Ultimately, the ability to deal with multiple levels of abstractions may prove key to making that elusive jump to generalizations — showing that human intelligence is not one process, but several that complement one another. Unification of inferential thinking (and knowledge graphs) with Bayesians seems a likely next step, and already you are seeing machine learning serve as an automated classifier for knowledge graph systems based upon data shapes. Deep learning, which is increasingly dealing with iterated fractal systems (IFS) may also represent a significant next step, as at a certain level knowledge graphs begin to display fractal characteristics that may be crucial to explainability.
The history of computer cognition goes in waves, as sometimes seemingly competing approaches actually mask underlying symmetries that only emerge when you have enough computational power to see them. So, it may very well be that the next real wave of innovation will happen only once we have enough GPU cycles to see them, like some kind of virtual particle accelerator. Until then, we might at least face the cold winds and driving rain of an AI Autumn.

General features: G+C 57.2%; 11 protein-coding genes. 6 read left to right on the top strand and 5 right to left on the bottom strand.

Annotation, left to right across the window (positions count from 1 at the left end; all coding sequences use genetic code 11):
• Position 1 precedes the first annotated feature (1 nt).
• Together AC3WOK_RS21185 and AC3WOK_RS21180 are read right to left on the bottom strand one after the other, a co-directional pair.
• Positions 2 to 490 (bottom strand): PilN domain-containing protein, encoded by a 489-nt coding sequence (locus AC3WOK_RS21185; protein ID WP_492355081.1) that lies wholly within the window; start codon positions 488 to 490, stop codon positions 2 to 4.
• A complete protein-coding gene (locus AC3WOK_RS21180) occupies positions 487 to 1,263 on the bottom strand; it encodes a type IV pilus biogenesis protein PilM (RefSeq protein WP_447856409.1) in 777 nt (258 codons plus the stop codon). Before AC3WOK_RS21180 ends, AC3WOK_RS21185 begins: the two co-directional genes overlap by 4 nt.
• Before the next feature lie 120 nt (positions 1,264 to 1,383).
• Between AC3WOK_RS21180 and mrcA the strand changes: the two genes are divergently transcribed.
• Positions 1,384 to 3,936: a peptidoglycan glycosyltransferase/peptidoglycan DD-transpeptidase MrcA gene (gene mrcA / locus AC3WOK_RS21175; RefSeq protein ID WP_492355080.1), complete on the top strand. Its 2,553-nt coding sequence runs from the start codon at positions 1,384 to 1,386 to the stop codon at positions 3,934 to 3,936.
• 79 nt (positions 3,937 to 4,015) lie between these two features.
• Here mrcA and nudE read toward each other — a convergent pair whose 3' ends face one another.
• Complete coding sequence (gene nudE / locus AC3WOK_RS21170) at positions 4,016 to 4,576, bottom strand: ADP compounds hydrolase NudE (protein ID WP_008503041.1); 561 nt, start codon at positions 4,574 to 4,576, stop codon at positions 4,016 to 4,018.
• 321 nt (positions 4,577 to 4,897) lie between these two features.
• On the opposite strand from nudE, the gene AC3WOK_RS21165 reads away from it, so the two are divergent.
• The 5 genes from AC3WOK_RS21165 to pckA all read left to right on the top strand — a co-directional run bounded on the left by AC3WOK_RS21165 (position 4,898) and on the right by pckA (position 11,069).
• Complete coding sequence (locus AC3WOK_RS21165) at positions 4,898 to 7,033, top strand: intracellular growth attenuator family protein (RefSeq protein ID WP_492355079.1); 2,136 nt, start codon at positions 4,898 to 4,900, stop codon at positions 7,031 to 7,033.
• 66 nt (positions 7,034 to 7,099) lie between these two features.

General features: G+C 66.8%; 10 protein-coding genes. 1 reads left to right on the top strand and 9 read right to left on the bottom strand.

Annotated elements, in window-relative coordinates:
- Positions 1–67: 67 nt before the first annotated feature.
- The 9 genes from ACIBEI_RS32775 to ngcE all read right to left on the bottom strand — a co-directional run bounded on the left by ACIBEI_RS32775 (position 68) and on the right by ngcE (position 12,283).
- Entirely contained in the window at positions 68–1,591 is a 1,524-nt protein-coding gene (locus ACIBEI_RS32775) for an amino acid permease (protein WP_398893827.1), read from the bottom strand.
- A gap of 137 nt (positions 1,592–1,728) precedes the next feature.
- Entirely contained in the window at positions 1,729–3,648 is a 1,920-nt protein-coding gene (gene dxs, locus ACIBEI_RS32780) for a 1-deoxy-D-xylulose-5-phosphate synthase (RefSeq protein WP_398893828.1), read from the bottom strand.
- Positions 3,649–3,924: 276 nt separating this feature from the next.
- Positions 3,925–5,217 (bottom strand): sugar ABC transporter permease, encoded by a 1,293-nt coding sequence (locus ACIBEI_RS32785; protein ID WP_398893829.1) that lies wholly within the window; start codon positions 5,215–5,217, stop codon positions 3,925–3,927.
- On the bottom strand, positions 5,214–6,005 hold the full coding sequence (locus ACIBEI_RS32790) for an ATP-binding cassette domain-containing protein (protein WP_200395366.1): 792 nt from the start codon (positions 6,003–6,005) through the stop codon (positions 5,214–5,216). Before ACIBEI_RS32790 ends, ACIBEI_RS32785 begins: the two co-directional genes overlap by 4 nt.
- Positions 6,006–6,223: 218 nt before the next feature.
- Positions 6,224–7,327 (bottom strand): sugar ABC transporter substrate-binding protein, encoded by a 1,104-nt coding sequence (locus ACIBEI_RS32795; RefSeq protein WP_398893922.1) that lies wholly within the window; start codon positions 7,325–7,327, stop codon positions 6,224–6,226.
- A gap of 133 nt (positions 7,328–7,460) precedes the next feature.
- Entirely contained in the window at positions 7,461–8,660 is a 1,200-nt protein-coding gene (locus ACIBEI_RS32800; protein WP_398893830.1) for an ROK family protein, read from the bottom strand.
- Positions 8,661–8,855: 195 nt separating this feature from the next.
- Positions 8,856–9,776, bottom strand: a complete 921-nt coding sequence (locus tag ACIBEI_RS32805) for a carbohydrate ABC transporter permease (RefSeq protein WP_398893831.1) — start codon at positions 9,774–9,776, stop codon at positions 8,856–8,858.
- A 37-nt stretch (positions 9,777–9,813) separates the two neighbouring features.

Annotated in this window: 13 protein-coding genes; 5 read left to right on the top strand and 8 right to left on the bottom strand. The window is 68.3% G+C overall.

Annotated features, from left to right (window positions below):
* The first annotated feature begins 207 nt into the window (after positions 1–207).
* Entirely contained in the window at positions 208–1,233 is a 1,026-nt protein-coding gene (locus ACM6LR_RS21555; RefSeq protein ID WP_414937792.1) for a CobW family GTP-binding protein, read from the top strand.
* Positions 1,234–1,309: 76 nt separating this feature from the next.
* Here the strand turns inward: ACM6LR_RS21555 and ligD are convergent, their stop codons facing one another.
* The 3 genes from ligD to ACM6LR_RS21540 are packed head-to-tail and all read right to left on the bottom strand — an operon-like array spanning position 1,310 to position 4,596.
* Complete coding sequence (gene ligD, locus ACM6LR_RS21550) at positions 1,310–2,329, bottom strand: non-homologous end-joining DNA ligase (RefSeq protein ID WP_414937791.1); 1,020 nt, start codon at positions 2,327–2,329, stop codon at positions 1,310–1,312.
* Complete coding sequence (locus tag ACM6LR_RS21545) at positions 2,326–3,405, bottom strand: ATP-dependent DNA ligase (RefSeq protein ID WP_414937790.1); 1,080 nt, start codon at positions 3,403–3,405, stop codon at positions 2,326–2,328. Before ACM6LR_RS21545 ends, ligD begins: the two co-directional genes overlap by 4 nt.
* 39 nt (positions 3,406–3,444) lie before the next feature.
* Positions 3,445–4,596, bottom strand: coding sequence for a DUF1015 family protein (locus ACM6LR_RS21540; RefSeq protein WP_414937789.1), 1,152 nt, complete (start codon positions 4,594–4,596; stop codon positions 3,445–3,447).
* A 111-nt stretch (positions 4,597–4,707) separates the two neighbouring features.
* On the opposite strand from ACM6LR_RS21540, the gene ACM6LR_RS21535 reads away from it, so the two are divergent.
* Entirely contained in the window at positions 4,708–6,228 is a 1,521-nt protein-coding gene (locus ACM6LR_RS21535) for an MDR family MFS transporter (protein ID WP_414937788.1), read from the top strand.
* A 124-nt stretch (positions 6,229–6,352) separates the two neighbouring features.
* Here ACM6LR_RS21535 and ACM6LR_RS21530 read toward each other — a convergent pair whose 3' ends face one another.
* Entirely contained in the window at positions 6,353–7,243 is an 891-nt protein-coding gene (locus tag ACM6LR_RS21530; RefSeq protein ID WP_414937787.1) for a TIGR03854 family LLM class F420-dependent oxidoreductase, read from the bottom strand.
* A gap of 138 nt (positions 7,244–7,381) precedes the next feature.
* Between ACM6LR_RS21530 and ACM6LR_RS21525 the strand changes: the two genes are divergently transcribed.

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DSC is looking for editorial content specifically in these areas for June 2022, with these topics having higher priority than other incoming articles. If you are interested in tackling one or more of these topics, we have budget for dedicated articles. Please contact Kurt Cagle for details.
- GATO and AGI
- Digital Currencies 2022
- Labeled Property Graphs
- Telescopes and Rovers
- Graph as a Service
- RTO vs WFH